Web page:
Functional Pauper

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Joshua 5:12: The manna ceased on the day after they had eaten some of the produce of the land, so that the sons of Israel no longer had manna, but they ate some of the yield of the land of Canaan during that year.

The point of this verse is that God provided food each and every day, even AND MOST ESPECIALLY during the transition from a wandering tribe to a settling-down people.

If God so sustained the complaining, idolatrous, disbelieving Hebrews, will He not all the more provide for me, for whom He has already died?

You would think that I would understand the logic of this example.  I do, but I still don’t trust God.  Not really.

I’m a FIVE on the Enneagram.  I’ve written before how helpful I find this way of understanding oneself.  As a FIVE, I see life and live from out of the lens of scarcity; I hoard time above all.  I also hold tight to money.

God has recently convicted me of what this hoarding represents – the sin of UNBELIEF!  Operating out of insufficient resources is my day-to-day norm.  Whether at school (I don’t think I have enough time to get all this planning done) or in the evenings with the dinner prep (preparing whole foods takes time, and YES, I realize it’s a choice I make) or even on Sunday afternoons, the time I catch up with church committee work and a phone call to a friend or family member. Bottom line, I never feel/believe/trust God that He will provide enough time to get done all that I think is necessary.

Before you think I might simply need some lessons in time management, I want you to know that I have LEARNED to be content with the tasks that don’t get completed. I somehow am able to trust God’s plan for my day regarding what gets done.  The problem is this:  I can’t cast off that feeling of pressure.  I catch myself rushing, attempting to speed up my pace in order to shorten the overall time it takes for each task.  And I don’t LIKE that.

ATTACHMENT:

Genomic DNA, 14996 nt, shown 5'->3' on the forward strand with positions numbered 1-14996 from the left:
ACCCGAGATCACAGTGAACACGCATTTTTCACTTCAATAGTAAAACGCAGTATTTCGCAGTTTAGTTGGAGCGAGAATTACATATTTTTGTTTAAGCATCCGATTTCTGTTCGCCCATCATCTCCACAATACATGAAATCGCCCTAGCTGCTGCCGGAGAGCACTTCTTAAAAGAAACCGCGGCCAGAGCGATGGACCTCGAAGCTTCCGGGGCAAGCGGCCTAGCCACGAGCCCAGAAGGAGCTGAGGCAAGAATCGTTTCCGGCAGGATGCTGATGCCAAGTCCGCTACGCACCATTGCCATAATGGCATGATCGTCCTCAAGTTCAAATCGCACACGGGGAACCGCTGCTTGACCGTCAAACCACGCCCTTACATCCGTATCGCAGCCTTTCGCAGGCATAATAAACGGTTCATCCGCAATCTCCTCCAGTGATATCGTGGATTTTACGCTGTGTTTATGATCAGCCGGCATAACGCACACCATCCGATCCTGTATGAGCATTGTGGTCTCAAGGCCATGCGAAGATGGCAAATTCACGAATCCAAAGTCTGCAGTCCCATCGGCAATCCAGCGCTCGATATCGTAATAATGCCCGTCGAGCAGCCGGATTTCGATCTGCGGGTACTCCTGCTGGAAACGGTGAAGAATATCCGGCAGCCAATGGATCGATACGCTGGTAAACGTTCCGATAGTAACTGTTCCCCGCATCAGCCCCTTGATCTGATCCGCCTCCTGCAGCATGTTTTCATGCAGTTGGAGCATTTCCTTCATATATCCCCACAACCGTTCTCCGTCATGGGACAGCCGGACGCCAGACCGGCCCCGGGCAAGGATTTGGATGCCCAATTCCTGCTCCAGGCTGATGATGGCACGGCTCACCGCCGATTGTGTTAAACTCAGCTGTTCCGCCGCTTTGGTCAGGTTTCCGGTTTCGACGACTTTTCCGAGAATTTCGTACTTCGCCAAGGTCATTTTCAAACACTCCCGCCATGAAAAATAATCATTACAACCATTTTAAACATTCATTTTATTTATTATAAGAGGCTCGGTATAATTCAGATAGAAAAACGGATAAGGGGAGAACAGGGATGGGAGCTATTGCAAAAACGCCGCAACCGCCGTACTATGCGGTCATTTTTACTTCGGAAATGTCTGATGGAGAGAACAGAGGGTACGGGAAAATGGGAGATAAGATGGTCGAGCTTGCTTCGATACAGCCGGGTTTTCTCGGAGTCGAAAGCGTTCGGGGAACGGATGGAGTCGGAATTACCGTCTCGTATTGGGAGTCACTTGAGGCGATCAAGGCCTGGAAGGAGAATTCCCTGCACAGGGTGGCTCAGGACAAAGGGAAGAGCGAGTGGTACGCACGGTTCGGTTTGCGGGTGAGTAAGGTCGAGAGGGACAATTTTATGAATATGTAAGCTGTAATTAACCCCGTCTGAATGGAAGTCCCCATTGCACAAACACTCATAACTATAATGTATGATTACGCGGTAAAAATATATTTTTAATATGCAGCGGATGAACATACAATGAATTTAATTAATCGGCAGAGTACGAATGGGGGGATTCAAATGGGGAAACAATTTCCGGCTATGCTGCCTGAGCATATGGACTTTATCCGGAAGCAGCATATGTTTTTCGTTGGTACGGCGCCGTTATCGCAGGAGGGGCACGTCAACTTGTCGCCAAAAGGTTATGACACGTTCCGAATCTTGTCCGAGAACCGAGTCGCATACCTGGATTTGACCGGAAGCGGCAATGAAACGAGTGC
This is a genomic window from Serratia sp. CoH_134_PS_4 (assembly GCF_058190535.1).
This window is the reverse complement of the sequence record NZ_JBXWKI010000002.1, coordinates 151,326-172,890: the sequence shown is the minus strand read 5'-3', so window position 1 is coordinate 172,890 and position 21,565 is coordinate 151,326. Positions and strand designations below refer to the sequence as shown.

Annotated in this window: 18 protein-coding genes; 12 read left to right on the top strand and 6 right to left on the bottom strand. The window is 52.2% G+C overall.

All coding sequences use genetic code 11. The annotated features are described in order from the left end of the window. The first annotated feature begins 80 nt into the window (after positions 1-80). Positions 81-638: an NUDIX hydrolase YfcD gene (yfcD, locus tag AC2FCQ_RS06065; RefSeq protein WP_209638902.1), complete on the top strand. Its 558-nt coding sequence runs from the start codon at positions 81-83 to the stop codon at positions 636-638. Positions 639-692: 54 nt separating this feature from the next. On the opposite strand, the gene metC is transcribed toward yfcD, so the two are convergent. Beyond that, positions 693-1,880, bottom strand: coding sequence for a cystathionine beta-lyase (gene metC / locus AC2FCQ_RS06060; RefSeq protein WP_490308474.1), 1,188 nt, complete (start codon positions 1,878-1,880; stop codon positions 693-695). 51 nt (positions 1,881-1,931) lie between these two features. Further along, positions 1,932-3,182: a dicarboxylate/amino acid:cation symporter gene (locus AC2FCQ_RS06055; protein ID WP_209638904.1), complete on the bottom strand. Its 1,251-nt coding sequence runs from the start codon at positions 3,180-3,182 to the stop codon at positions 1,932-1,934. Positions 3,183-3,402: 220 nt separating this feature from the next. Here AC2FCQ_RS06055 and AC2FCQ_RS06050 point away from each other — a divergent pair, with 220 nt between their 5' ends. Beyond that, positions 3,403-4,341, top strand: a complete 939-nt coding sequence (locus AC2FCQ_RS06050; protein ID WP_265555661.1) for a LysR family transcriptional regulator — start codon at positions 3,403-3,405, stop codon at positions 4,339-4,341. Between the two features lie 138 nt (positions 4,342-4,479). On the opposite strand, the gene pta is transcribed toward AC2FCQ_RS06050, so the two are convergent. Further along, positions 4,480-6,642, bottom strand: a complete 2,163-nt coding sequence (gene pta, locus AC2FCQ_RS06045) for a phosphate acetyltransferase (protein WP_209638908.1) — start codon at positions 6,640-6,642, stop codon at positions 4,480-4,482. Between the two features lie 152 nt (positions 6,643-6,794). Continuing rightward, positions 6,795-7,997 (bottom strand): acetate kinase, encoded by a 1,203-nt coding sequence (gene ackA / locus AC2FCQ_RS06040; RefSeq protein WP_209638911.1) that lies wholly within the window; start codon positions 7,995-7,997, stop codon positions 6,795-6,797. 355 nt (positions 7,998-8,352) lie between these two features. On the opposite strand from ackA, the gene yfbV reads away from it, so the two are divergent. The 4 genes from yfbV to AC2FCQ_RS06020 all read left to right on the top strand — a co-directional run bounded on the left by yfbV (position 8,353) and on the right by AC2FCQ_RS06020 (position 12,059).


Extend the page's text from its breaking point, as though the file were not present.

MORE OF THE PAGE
I know rushing is wrong.  I can FEEL it. I hate it. Yet, like Paul, I do the things I don’t want to do.  Even though I know the truth.  And just why can’t I LIVE what I believe? Why do I find it so hard to trust Jesus’ assurance that ‘If one knows the truth, it will set one free’? (John 8:32)

This unbelief spreads tangled roots that smooth the path for deceitful lying. Saturday, I found myself in dialogue with God, planning and carrying out something that would require deception on my part.  I returned a product to a grocery store that I had not purchased there, but one they carried. To make it even more shameful, it was a product I had ordered from Amazon. They had shipped the wrong product and refunded me the $5.76 and said I didn’t need to return the incorrect items.  Somehow I believed that gaining an EXTRA $5.76 would make a difference in my life.  I knew it was wrong.  And I did it anyway.  The self-justifying litany continued OUT of the store, money in hand, all the way to the car.  But then came the Lord’s Supper, yesterday, in church.  As I was contemplating Jesus dying for my sins, He kindly shone the spotlight on yesterday’s ‘LITTLE’ episode so I could confess it and come clean.